What Caregivers Should Know About Anosognosia in Dementia

Tips for Addressing Anosognosia in DementiaYou may have noticed increased forgetfulness, anxiety, and agitation in an elderly loved one – but when you try to talk to them about your concerns, they become defensive and deny anything is wrong. They may seem like they genuinely don’t know they are showing symptoms of dementia.

This condition is called “anosognosia,” and it is very normal. Poet’s Walk knows how difficult it can be to deal with both dementia itself and a senior’s inability to accept it – we offer extensive experience in both and we’re here to help.

Do People with Dementia Know They Have Dementia?

It’s a perfectly valid question: Do Alzheimer’s patients know they have it? They may not. Anosognosia, or the lack of self-awareness of a condition or disability, is physiological. It is a neurological problem resulting from damage to certain parts of the brain. Your loved one might also be unable to see the symptoms of dementia because:

  • They haven’t noticed the effects on their everyday life. If they have been receiving help from family members or a caregiver, they might not realize that daily activities may be a struggle for them if they did them on their own.
  • They don’t remember the diagnosis. Dementia can have effects on memory, so it is very possible that they don’t remember seeing the doctor, or having a conversation about dementia.
  • They figure that forgetfulness and confusion were just part of growing older. We all expect to become a bit forgetful as we age. They might not realize that what they are experiencing is part of dementia.

How Do You Tell Someone They Have Dementia?

It’s a difficult conversation to have, and sometimes even worse if the dementia patient is genuinely unaware of their condition. Here are some helpful approaches to explaining your loved one’s dementia to them.

  • Accept that this is often part of the journey. No one wants to suffer from dementia, and for some, there is a stigma. The nature of dementia can also make it hard for seniors to realize they have it, so understand that dementia denial is perfectly normal.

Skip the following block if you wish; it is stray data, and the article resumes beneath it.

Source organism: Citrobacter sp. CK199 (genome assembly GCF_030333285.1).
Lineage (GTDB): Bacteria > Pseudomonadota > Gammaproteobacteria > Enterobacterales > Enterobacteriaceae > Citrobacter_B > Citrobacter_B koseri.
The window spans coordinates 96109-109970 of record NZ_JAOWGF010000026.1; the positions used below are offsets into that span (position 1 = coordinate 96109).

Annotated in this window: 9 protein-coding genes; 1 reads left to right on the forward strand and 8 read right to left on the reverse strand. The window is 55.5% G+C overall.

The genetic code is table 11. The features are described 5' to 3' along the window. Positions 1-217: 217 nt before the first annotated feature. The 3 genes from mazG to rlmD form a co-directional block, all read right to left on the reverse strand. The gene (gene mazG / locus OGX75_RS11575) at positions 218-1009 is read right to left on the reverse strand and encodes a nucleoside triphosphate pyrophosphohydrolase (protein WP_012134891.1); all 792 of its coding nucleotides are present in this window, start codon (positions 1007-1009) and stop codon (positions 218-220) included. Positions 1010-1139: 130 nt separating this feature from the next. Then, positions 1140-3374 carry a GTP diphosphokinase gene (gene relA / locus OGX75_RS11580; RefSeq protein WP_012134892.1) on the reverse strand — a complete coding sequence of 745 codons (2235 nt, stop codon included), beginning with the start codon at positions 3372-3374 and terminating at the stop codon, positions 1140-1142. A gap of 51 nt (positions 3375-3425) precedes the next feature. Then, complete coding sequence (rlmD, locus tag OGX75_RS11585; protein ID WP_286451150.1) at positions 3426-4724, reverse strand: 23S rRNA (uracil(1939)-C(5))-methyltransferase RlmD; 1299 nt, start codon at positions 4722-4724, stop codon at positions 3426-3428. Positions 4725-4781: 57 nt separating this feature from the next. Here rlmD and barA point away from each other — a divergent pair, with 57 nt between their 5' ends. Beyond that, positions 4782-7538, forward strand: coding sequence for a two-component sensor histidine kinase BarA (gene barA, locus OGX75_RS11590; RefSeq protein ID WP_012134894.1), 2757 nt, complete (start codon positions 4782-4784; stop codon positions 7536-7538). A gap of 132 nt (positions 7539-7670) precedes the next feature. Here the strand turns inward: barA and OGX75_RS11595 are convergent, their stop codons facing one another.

• Explain dementia – and anosognosia- in gentle terms. Some find it much easier to accept they suffer from dementia if they know that dementia has a physical cause. No one wants to feel mentally “defective”, but most people realize that biologically and physiologically, certain things happen when we get older. They will also take cues from your demeanor. If you are accepting and understanding, they will feel more comfortable that you are not judging them.
  • Don’t push them. We all know the saying, “ignorance is bliss”. Remember for many, the fact that they’re aging is hard enough to handle; accepting that they have dementia may be even harder. Give your loved one time to process. Your priority is to keep them safe, happy, and enjoy your moments together. Even if they just admit that they may be more forgetful now than they were before, it is a big step.

Holistic Memory Care from Qualified Providers

It’s important to continue giving your loved one emotional support throughout this process. Give it time, especially if they refuse to admit that they suffer from dementia. Remind them that it is perfectly normal to be worried, but that you will be there for them. Many dementia patients have benefited from the tailored treatment and holistic recovery activities of Poet’s Walk memory care for seniors. After our many years of experience in senior care, we approach those with dementia with empathy.

Contact Poet’s Walk to inquire about our memory care program services, or to find out more about how to approach dementia in a loved one. We are here to help both of you continue living fulfilling lives.